The eventual designation of Palmichnium kosinskiorum as a holotype specimen (CM 34388), a category of first order scientific importance, dates to the fossil’s description as a eurypterid trackway in a 1983 research paper by Dr. Derek E. G., Briggs and Dr. W. D. J. Rolfe, titled, A giant arthropod trackway from the Lower Mississippian of Pennsylvania (Journal of Paleontology, 57, 377 – 390). In paleontology, when a non-scientist such as Michael Kosinski discovers a fossil of importance, paleontologists, in this case Derek Briggs and Ian Rolfe, name the new fossil species after the founder, hence P. kosinskiorum.
For years, paleontologists in the Section of Invertebrate Paleontology assumed the scientific conclusions of Briggs and Rolfe (1983) about the eurypterid trackway were beyond dispute. This situation changed in 2009, when Yale University Professor Adolph Seilacher, a world-renowned expert on fossil trackways visited the museum. While Briggs and Rolfe concluded the trackway formed in a marine sandstone, Seilacher explained to me that the trackway was likely formed in an eolian or wind-blown sand environment. He also recommended that someone investigate the rocks at the fossil location in Elk County to substantiate his hypothesis.
Figure 6. D.K. Brezinski at trackway.
Later that year, when I accompanied David K. Brezinski, Associate Curator Adjunct, Section of Invertebrate Paleontology, to re-locate and re-examine the sandstone boulder with the remaining tracks, we discovered the original geologic and deposition conclusion by Briggs and Rolfe (1983) was incorrect (Fig. 6). In 2011, we reported these new findings at the Northeastern Sectional Meeting of the Geological Society of America in Pittsburgh. After the meeting, we continued our research and eventually published our conclusion that the geologic age of the trackway was Early Pennsylvanian age and the embedded footprints represented a fluvial sand bar environment of deposition.(Reevaluation of the Age and Provenance of the Giant Palmichnium Kosinskiorum Eurypterid Trackway, from Elk County, Pennsylvania, Brezinski and Kollar (2016), Annals of Carnegie Museum 84, 39 – 45,)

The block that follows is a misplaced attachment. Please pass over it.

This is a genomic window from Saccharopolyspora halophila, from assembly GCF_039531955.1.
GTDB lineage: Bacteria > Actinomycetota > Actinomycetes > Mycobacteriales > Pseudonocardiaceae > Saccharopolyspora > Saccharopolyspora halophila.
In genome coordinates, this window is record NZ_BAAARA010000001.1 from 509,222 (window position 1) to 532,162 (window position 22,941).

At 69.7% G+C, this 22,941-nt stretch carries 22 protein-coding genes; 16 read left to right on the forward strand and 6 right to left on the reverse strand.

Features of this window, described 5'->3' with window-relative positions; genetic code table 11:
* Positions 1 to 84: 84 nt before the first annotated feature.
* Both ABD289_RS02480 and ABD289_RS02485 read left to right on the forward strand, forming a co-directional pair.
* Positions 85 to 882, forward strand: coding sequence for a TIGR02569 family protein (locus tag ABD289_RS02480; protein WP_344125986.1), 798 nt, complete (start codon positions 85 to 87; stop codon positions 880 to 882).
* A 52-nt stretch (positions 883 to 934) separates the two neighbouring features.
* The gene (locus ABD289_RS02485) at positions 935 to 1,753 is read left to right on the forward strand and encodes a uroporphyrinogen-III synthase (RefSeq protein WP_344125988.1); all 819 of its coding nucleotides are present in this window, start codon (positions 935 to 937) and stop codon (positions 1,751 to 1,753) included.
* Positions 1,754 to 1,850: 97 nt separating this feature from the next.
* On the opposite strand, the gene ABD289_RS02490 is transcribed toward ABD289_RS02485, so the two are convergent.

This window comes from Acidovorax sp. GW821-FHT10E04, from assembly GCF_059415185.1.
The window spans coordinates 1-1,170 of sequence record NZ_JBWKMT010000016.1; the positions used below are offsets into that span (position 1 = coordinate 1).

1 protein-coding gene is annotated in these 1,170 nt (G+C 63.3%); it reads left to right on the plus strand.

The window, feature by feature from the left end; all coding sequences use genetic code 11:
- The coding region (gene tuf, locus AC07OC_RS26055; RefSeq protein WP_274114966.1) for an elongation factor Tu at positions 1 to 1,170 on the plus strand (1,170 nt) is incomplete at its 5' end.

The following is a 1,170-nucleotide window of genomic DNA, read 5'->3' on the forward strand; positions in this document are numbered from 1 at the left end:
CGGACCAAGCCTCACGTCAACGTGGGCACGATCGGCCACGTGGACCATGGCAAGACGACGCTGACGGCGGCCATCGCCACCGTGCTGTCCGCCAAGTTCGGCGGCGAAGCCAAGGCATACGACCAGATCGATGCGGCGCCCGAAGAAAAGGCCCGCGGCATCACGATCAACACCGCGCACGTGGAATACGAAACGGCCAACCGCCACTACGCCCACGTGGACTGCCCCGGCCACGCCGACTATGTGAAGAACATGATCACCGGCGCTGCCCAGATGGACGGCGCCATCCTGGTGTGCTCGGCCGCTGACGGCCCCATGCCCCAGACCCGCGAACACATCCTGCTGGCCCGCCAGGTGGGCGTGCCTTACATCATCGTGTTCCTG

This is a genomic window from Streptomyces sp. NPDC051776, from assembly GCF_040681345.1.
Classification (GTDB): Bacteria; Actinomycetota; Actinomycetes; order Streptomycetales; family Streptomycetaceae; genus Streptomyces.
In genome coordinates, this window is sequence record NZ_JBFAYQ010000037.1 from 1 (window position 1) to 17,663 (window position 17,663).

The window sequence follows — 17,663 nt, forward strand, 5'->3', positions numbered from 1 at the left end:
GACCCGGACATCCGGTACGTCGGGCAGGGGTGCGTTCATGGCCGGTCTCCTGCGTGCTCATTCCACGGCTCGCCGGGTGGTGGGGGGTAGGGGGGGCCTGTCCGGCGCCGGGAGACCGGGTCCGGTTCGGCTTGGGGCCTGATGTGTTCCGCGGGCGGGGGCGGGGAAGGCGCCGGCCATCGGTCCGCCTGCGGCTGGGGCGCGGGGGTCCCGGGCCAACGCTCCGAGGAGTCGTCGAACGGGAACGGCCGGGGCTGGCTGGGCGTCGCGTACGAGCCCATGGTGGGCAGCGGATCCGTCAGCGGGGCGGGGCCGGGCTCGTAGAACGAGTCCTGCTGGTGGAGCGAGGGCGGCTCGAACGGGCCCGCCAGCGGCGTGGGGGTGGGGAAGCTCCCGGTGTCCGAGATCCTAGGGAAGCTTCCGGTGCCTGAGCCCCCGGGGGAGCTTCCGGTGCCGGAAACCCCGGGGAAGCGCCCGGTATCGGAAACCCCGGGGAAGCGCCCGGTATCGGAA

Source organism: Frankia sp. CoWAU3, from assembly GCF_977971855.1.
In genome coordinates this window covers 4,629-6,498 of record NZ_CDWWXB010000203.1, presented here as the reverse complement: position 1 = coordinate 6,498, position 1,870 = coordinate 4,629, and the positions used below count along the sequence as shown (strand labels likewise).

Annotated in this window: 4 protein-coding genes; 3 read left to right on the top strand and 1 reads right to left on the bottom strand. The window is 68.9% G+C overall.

School Groups and Museum Interpreters
Based upon repeated anecdotal reports from the Interpreters who guide tour groups through the museum’s exhibit halls, the eurypterid trackway is one of the most celebrated education stops for elementary school students. According to Interpreter Patty Dineen, the appealing factors of the trackway include the size and possible scariness of the creature who made the tracks, the fact the track-maker lived long before the dinosaurs, the fossil’s local origin, and the sheer amount for information that can be gathered from the ancient preserved tracks.
Figure 7. Interpreter field trip.
As part of an effort to better inform school groups about the eurypterid trackway, in 2017 Patty Dineen and Joann Wilson, co-coordinators and instructors for the museum’s Natural History Interpreters, arranged for six Interpreters to participate in a PAlS geology fall field trip to the fossil site in Elk County. (Fig. 7) An important by-product of field excursion was the creation of an instructional video that explains how museum scientists conduct research.
“Treasures of the Carnegie” Planning for a better Trackway Experience
Now that an illustration exists (Fig. 1) of the eurypterid that shaped the trackway walking out of the 315 million-year-old Olean River onto a sand bar, it might be time to consider how to best devise an improved visual and virtual tour experience for the Carnegie patrons and school groups.
Albert D. Kollar is Collections Manager for the Section of Invertebrate Paleontology at Carnegie Museum of Natural History. Museum staff, volunteers, and interns are encouraged to blog about their unique experiences and knowledge gained from working at the museum.